Tribune News Service
New Delhi, July 4
A day after health researchers questioned ICMR’s projected launch of India’s first indigenous vaccine COVAXIN by August 15 this year, the health research body rejected apprehensions, saying the fast tracking process was as per globally accepted norms and the safety of Indians was the top priority for the Council.
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The ICMR also said categorically that while issues raised in public domain by commentators are welcome, the best of India’s medical professionals and research scientists should not be second-guessed for their professionalism or adherence to the highest scientific rigour as the ICMR is committed to treat the safety and interest.
The Council had yesterday asked principal investigators at the 13 clinical trial sites for the indigenous vaccine to enrol subjects by July 7 and ensure compliance of timelines as the launch of the vaccine for public use was envisaged latest by August 15.
Former Health Secretary K Sujatha Rao was among many researchers who attacked the ICMR for trying to push science, asking if it had a magic wand to finish the trials in 45 days.
The Council today said that in larger public health interest, it is important for the ICMR to expedite the clinical trials with a promising indigenous vaccine and the idea is to cut red tape.
“Faced with the unprecedented nature of the COVID-19 pandemic, and the consequent dislocation of the normal life, all other vaccine candidates across the globe have been similarly fast-tracked. ICMR’s process is exactly in accordance with the globally accepted norms to fast-track the vaccine development for diseases of pandemic potential wherein human and animal trials can continue in parallel,” the body said, adding that the inactivated vaccine ICMR has developed with Bharat Biotech is promising.
The council also said that since preclinical studies have been completed successfully, the phases 1 and 2 human trials are to be initiated.
“The letter by DG-ICMR to investigators of the clinical trial sites was meant to cut unnecessary red tape, without bypassing any necessary process, and speed up recruitment of participants.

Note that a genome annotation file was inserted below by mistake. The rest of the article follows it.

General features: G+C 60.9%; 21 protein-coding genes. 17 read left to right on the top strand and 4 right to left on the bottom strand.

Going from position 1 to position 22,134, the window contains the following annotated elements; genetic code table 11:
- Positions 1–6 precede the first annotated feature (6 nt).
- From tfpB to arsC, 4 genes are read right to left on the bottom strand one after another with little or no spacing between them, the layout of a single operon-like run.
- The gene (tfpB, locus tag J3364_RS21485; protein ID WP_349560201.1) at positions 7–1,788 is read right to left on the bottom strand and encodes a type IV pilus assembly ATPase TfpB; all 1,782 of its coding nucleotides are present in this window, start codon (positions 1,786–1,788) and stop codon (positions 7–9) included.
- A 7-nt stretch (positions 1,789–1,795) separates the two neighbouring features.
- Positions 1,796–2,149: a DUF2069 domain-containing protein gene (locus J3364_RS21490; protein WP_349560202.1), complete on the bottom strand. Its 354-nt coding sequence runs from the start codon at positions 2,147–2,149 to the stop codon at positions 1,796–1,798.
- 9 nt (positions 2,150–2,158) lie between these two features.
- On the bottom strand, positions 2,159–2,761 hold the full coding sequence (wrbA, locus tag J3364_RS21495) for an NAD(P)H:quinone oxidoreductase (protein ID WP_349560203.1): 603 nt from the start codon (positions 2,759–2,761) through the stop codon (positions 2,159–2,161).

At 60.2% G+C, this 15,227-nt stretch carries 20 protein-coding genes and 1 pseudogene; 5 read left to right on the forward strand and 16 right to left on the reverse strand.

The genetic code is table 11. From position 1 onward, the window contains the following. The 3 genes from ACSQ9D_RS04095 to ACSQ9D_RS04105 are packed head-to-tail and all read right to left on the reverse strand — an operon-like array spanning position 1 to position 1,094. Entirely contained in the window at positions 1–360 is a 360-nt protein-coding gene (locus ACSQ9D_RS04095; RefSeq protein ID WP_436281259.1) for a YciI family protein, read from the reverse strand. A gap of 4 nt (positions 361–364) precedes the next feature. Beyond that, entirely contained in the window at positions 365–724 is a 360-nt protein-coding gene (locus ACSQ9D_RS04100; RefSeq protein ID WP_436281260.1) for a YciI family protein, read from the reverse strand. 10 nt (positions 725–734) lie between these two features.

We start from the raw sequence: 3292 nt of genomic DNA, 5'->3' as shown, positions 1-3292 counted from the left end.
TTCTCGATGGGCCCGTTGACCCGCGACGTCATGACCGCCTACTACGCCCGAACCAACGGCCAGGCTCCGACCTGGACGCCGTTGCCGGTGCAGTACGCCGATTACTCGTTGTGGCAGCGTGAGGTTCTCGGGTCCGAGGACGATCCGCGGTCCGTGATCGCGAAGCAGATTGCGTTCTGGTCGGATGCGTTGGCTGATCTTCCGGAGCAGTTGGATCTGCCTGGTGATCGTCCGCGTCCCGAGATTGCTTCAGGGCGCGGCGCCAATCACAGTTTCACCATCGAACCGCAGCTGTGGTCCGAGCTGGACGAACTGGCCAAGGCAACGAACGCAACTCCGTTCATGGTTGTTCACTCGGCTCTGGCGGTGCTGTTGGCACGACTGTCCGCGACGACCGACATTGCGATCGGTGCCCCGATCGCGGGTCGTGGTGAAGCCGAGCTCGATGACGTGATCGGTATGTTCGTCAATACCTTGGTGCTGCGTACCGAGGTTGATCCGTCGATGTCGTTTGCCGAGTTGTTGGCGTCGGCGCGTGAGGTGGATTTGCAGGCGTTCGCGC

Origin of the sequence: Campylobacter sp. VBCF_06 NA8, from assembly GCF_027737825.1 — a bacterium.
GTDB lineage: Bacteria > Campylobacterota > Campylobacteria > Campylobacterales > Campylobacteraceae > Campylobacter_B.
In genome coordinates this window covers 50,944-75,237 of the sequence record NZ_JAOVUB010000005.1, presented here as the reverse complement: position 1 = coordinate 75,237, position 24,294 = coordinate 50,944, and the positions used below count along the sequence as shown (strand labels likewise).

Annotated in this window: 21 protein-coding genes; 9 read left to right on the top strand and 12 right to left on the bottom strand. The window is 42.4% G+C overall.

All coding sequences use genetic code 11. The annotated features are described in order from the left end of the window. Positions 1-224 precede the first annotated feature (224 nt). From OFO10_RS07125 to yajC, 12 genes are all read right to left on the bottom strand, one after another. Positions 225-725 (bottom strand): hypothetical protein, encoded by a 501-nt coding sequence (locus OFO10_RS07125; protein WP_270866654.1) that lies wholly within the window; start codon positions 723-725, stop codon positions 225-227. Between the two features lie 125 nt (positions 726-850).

Just as red tape was not allowed to become a hindrance in the fast track approval of new indigenous testing kits or for introducing in the Indian market potential COVID-19 related drugs, the indigenous vaccine development process has also been sought to be insulated from slow file movement. The aim is to complete these phases at the earliest, so that population-based trials for efficacy could be initiated without delay,” said the council exuding confidence of meeting its stipulated August 15 deadline for COVAXIN launch.
The ICMR also reiterated that it was among the world’s most reputed organisations in the field of medical research and regulation and its track record of facilitating India’s globally respected and acknowledged vaccine and drug industry spoke for itself.
“Our trials will be done following the best practices and rigour, and will be reviewed, as required, by a Data Safety Monitoring Board (DSMB),” ICMR said assuring people safety.
An inactivated COVID-19 vaccine candidate has been developed by Bharat Biotech International ltd. in collaboration with ICMR – National institute of Virology, Pune.
After intense characterisation and review of all data from BBIL, ICMR is supporting the clinical development as the vaccine candidate appears to be promising.
“Based on in-depth scrutiny of the available data from pre-clinical studies, the Drugs Controller General of India has accorded permission to conduct phase 1 and 2 clinical trial,” said the Council.
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